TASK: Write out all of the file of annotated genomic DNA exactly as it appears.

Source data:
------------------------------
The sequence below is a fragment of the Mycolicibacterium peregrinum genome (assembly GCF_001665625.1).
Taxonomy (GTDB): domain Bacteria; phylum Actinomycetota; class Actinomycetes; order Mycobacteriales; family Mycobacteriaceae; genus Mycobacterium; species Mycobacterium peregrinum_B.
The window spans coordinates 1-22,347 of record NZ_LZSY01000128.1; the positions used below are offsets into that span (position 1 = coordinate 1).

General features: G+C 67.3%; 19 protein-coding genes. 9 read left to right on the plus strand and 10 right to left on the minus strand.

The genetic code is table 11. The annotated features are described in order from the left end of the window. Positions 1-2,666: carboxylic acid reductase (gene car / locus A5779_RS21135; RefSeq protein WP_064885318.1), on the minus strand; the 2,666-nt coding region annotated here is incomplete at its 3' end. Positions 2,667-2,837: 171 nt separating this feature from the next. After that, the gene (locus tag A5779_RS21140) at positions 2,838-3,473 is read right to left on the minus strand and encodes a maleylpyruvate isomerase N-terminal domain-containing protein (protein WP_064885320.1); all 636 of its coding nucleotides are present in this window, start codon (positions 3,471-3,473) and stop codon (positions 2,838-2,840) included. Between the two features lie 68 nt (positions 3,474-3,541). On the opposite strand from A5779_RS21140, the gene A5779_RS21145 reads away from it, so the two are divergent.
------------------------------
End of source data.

The sequence below is a fragment of the Mycolicibacterium peregrinum genome (assembly GCF_001665625.1).
Taxonomy (GTDB): domain Bacteria; phylum Actinomycetota; class Actinomycetes; order Mycobacteriales; family Mycobacteriaceae; genus Mycobacterium; species Mycobacterium peregrinum_B.
The window spans coordinates 1-22,347 of record NZ_LZSY01000128.1; the positions used below are offsets into that span (position 1 = coordinate 1).

General features: G+C 67.3%; 19 protein-coding genes. 9 read left to right on the plus strand and 10 right to left on the minus strand.

The genetic code is table 11. The annotated features are described in order from the left end of the window. Positions 1-2,666: carboxylic acid reductase (gene car / locus A5779_RS21135; RefSeq protein WP_064885318.1), on the minus strand; the 2,666-nt coding region annotated here is incomplete at its 3' end. Positions 2,667-2,837: 171 nt separating this feature from the next. After that, the gene (locus tag A5779_RS21140) at positions 2,838-3,473 is read right to left on the minus strand and encodes a maleylpyruvate isomerase N-terminal domain-containing protein (protein WP_064885320.1); all 636 of its coding nucleotides are present in this window, start codon (positions 3,471-3,473) and stop codon (positions 2,838-2,840) included. Between the two features lie 68 nt (positions 3,474-3,541). On the opposite strand from A5779_RS21140, the gene A5779_RS21145 reads away from it, so the two are divergent.